found 1 items matching Greer Dixon & Mages vs. Coleangelo Sarkisian & Enochs
The Trinity: Truth or Tragedy [170:53]
by Greer Dixon & Mages vs. Coleangelo Sarkisian & Enochs rated at 1.0 (5 votes so far)
This, the first of three public debates clashing the ideas of the Trinity vs. Biblical Unitarianism (not to be confused with Universalist Unitarianism), also called strict monotheism, was held in Riverside, California on Friday, December 30, 2005.
This debate, moderated by Steve Scianni, is a discussion between conservative Trinitarian and Unitarian Christians who both share a high respect for the grammatico-historical method of hermeneutics (exegesis and interpretation).
Arguing for biblical Unitarianism are Lee Greer, Danny Andre Dixon, moderator of the Disciples for One God discussion forum (http://4OneGod.net), and Dan Mages (http://HungerTruth.com).
At the Trinitarian table, coached by Dr. Robert Morey of Faith Defenders Christian Ministry (www.faithdefenders.com), are Gabriel Coleangelo (Pastor of DC Christian Fellowship, Moreno Valley, CA), Mike Sarkisian (Pastor of DC Christian Fellowship, Moreno Valley), and Edward Enochs, Reformed Presuppositional apologist in the tradition of Cornelius Van Til and prolific blogger for the society.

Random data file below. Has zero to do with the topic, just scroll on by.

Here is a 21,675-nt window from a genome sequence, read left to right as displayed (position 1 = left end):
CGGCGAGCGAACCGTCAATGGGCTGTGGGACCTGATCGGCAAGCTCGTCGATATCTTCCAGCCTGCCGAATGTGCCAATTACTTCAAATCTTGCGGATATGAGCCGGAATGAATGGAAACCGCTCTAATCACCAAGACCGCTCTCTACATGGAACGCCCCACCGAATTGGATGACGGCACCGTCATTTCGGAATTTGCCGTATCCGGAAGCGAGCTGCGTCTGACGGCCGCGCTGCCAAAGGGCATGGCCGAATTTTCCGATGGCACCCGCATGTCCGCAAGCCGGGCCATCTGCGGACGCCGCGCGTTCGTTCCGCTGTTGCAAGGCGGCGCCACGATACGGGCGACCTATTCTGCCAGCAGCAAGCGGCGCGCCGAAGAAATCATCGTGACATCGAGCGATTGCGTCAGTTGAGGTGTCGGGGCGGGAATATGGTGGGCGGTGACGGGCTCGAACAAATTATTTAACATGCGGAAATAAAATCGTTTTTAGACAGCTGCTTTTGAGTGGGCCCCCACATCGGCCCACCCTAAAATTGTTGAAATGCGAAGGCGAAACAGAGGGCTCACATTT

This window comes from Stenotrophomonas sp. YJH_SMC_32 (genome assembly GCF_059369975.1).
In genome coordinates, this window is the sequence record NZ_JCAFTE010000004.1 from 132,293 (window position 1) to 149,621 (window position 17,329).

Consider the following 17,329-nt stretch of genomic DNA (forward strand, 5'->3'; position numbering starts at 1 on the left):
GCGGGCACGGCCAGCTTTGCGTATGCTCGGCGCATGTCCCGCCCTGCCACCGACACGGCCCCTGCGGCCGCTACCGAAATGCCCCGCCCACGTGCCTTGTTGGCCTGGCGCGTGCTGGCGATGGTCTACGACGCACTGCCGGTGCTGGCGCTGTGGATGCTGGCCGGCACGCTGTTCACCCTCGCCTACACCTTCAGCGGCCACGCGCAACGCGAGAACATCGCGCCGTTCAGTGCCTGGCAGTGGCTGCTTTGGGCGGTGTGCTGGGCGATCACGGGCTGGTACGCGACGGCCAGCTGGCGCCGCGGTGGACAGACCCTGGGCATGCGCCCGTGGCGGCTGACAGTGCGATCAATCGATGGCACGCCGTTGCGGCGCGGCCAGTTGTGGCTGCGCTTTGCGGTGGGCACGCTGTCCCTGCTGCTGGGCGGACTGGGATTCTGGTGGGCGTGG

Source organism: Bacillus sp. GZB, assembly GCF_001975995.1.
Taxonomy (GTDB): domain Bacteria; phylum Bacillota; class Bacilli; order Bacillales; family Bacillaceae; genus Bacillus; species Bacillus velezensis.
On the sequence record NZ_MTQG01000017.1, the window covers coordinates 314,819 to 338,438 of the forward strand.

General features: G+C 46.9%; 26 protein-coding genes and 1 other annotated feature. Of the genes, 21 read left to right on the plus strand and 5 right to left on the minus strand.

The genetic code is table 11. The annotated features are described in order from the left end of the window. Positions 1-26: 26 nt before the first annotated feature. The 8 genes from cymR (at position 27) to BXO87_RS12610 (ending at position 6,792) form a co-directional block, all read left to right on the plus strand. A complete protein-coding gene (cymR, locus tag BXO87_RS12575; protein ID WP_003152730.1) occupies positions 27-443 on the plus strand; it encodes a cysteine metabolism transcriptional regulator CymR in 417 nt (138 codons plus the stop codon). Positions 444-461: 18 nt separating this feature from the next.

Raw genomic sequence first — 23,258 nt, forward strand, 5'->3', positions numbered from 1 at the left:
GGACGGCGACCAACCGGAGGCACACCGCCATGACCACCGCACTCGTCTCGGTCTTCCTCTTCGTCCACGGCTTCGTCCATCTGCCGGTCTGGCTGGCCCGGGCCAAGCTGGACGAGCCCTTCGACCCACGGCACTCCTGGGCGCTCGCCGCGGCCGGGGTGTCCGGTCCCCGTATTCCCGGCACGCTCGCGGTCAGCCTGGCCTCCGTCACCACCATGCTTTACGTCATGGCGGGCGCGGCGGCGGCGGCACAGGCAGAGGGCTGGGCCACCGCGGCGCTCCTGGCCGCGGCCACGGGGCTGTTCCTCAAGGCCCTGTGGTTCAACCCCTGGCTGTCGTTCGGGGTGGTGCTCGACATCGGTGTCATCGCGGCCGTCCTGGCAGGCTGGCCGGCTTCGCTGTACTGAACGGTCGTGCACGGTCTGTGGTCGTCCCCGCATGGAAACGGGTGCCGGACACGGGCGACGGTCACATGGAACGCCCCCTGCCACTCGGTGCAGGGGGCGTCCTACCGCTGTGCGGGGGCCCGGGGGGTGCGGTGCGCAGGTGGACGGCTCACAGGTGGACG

The 2 hour 51 minute discussion was videotaped by Michael Hawkins and M.G. Dockery in the auditorium of the historic First Congregational Church 3504 Mission Avenue, Riverside, California (Rev. Jane Quandt, Senior Minister).
These books, written by people from diverse backgrounds, express the simple truth that God is one. Some of them are more scholary while others are more autobiographical. In addition, a few of them are available to read online. If you would like more in depth treatment of christian monotheism, these books are the next step to take. Note: if you know of other books, not listed here, please leave us feedback.
The Only God Is One Person
by Ray Faircloth [5 pages]
rated at 1 (out of 5 votes)
For all the events recorded in the Scriptures there is no indication that some were performed by a Trinitarian version of "God the Father" in contrast to some being performed by other separate parts of God or the full Trinity.